At an early stage SugaRich moved away from using eight-wheeled, 32 tonne vehicles traditionally associated with the waste industry, into 44 tonne articulation. This required significant SugaRich investment. However, with 10 energy-efficient artic tractor units and trailers, SugaRich has slashed the cost and environmental impact of its logistical operations, which adds greater value to its products.
The company also further strengthened the circularity of its business model in December 2013, with the launch of SugaTrak. Transforming SugaRich’s long-standing approach to ‘waste watching’, this innovation enables factories to identify the root cause of surplus food creation. This prevention of waste at source reduces the level of materials that SugaRich can process – naturally impacting on SugaRich’s profitability – but shows true commitment to clients’ margins, the environment and the circular economy.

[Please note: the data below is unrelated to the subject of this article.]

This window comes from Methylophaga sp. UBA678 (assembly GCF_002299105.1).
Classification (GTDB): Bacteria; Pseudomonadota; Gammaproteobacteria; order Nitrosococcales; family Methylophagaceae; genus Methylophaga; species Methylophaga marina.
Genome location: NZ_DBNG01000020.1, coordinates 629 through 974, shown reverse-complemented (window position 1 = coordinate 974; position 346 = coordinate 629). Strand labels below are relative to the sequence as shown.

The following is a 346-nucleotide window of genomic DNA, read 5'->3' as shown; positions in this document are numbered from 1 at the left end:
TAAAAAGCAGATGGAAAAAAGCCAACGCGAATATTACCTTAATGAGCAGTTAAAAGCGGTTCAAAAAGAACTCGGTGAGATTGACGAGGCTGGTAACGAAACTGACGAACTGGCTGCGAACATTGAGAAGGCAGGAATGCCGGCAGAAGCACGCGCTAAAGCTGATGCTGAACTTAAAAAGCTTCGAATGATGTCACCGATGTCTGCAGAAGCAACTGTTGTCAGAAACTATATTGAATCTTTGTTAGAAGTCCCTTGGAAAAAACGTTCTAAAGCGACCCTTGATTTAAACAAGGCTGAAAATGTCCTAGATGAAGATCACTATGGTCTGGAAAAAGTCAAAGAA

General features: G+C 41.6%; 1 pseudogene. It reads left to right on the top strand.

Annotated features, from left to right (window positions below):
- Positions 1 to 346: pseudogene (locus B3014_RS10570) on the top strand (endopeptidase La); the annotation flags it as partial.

Paul elaborates: “From day one our priority has been to devise a lasting business model. We wanted to build robust foundations on which to grow the company, and make long-term investments that would enable us to support clients of all sizes, for many years to come.”
This mind-set appears to sit favourably with customers too. For example, David Timson, Head of Waste at Sainsburys, commented: “We view SugaRich as a key strategic partner in achieving our environmental goals. They have had a manifest effect on the level of waste Sainsbury’s produces and continue to come up with innovative solutions to fine tune the process.”
Becoming the UK leader in this niche arena has required non-stop dialogue with stakeholders throughout the supply chain. Paul continues: “We remain in close contact with producers of surplus food and their trade associations, such as the Food and Drink Federation, to ensure we are adding as much value as we can.